Utter the word ‘Kashmir’ and a myriad of images come to mind: immense mountain peaks, vast skyscapes and pristine lakes, but inevitably, also that of guns and turmoil. For Kashmiri youth, growing up amid conflict has meant that their realities are inevitably driven by the violence surrounding them. Yet there is another reality. A musical documentary, ‘In The Shade of Fallen Chinar’, shows how the youth of Kashmir are channeling the turmoil in their souls not towards conflict, but art.
The documentary, made by Fazil N.C. and Shawn Sebastian, dispels the general misconception about Kashmiri youth which is that they are inclined towards to protests and violence due to the political climate. Instead, it depicts how many youngsters vastly prefer artistic expression to armed struggle, and have even created their own platform for creative expression and personal healing, as there are no established platforms available.
The documentary follows young students Syed Shahriyar for his photojournalism, Saba Nazki, Ovais Ahmad, Mu’Azzam Bhat for his music, Ali Saffudin, Khytul Abyad for her graphic arts, and Tabiah Qari. They are shown gathered near a fallen Chinar tree in the University of Kashmir campus, talking about how the conflict they experience inspires the artist within them, and how art helps them as they seek justice.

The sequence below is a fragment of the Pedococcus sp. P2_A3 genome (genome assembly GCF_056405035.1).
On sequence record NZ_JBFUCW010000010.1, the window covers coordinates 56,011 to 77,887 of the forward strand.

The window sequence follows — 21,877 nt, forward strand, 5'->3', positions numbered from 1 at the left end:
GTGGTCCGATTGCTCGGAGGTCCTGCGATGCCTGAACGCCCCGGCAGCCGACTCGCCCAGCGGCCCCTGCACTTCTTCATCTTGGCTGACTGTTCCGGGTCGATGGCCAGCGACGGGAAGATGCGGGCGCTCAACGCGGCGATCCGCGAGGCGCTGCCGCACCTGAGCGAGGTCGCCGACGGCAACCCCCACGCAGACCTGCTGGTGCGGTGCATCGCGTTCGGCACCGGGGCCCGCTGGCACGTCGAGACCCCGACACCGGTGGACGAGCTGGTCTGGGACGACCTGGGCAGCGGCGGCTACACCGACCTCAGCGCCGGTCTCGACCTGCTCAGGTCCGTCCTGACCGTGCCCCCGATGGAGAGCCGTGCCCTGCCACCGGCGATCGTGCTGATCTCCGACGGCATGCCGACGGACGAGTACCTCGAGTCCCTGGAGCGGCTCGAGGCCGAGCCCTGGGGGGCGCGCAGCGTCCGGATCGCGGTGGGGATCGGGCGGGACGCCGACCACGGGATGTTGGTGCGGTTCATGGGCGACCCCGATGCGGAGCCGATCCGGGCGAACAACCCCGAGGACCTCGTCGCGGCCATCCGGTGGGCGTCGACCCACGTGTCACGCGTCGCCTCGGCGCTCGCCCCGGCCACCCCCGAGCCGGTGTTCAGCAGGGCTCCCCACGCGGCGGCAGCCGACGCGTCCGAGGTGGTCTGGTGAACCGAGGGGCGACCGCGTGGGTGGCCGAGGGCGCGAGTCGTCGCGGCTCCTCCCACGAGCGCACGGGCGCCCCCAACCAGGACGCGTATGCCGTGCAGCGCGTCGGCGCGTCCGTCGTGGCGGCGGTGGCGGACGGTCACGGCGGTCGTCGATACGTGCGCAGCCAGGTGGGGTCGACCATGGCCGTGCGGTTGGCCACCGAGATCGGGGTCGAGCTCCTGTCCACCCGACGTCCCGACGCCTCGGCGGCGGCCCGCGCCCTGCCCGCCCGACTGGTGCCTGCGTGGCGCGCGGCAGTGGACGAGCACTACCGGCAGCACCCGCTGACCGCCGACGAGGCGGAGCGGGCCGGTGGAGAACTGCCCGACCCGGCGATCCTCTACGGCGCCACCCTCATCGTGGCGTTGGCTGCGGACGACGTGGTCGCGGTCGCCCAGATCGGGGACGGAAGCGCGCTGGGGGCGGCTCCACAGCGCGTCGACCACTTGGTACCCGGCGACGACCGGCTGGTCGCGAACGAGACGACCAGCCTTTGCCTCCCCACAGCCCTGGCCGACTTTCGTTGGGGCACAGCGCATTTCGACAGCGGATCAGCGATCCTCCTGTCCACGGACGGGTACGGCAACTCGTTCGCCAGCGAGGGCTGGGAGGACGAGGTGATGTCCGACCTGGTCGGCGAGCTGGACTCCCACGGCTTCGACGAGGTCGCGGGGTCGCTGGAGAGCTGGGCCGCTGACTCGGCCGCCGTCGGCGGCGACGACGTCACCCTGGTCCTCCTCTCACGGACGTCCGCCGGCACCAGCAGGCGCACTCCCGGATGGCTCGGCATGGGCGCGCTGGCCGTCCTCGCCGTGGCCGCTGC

Students also channel decades of pain, hope, anger and protest through Mizrab, the students’ tabloid. The editor, Saba Nazki, speaks in the video stating, “If they are not allowing us to have a physical union, why not have a written space that will help us draw our grievances and ideas about the conflict and the campus.”
To watch ‘In The Shade of Fallen Chinar’ is to get a rare glimpse into a non-propaganda satured picture of Kashmir, one that narrates the personal and collective narrative affected by the conflict, through painting and metaphor.
Watch it here.
Featured image source: Counter Currents
Written by: Anisha Kashwani